Vibrantly painted bodies. Rows upon rows of samba drummers. Confetti in the air. Children on stilts. A spectacular crowd dancing and winding their way through the hills from Plaza San Luis on Cerro Alegre. This is Mil Tambores (a thousand drums), an annual festival in Valparaiso, Chile.
Residents of Valparaiso and visitors from all over celebrate Mil Tambores all weekend long, beginning with “Cuerpos Pintados” (body painting) and a massive parade through the hills on Friday afternoon, and ending Sunday with another wild parade, with a number of lectures, concerts, etc. in between.
I was thrown into the fray by choice on Friday afternoon, having next to no idea where I was going to meet a group of friends since I was running late from a group project in a local elementary school on the other side of the city. The only directions I was going off were “we don’t really know how we got here, just take a taxi near the bar we were at last week and hopefully we’ll find each other in the crowd.”
Yet as things usually have worked out so far, it ended up being a piece of cake to get there (granted, text messaging eased the process). Just when I started to feel confused, I ended up meeting a couple of Chilean girls with bongo drums and colorful apparel who were headed to the same plaza, and we made our way to the beginning of the festivities together.
It’s hard to describe the level of bizarreness that occurs at this carnival. Basically, anything goes. Whether it’s an almost completely unclothed girl with her body painted so painstakingly she looks like live graffiti, or a dancing man passing around his bottle of rum while shouting “for the cold!”, people let it all out at Mil Tambores. There was some police control, but overall I had the impression that this giant party has few guidelines, other than the organization of the dancers and drummers. However, there was an important theme—this year, “Madre de la Tierra” (mother earth), represented most evidently by a group of tree branch clad and wild-haired men.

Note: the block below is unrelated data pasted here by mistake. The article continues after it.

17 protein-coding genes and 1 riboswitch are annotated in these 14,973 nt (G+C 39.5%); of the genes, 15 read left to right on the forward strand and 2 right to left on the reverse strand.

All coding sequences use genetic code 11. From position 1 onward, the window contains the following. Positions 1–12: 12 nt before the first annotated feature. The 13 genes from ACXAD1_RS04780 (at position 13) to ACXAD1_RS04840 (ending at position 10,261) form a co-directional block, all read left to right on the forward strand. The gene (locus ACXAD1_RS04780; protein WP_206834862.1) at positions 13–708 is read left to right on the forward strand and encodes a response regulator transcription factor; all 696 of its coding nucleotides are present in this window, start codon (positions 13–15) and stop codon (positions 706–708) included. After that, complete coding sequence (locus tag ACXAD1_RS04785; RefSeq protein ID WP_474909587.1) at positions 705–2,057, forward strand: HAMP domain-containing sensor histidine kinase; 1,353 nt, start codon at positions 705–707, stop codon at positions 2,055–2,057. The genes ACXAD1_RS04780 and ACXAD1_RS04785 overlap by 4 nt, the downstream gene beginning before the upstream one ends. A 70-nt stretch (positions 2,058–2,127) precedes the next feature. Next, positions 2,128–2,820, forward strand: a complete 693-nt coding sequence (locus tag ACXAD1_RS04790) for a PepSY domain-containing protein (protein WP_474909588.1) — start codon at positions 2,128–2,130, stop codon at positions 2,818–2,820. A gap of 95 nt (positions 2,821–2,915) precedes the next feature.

Amidst the performers in the middle of a lively parade, my friends and I danced and conversed our way throughout the hills of Valparaiso for a few hours, eventually ending up at a phenomenal vegetarian restaurant with extremely tired feet. And that was only Friday evening!
Sunday I returned to the spectacle on a mission to record a few videos for a course on the history, cinema, and literature of Valparaiso. This time I felt like more of an observer than a participant, and it was fascinating to play both roles in the same festival.
Yet again, getting there was an adventure in itself. Luckily this time I had a Chilean friend with me to help me navigate the mountainous streets of a completely different part of the city I’d never been to before. As we turned a corner at the top of a huge hill, we hear the drums beating and voices chanting and knew we’d finally arrived.
I enjoyed getting swept into the crowd for a while, having confetti sprinkled on my head, watching men on unicycles juggling, women dancing in a circle beating sticks together, and a myriad of other performances. Capoeira, a Brazilian art form combining dance and martial arts, drew a large crowd. Two men (and sometimes a man and a woman) participated, and it involved sort of a fake karate fight; those who do it well are extraordinarily graceful with their kicks, blows and evasive maneuvers.
Recollecting the sites of the weekend, I must say I’ve never seen anything so strange before in my life. Mil Tambores isn’t the sort of festival one can even begin to classify. However, in a sense the wild parades represent the energy of Chilean youth I’ve encountered so far in my time abroad here in Chile. This energy is intellectual, artistic, liberal, indigenous, environmentalist and the list goes on. What liveliness! What social movement!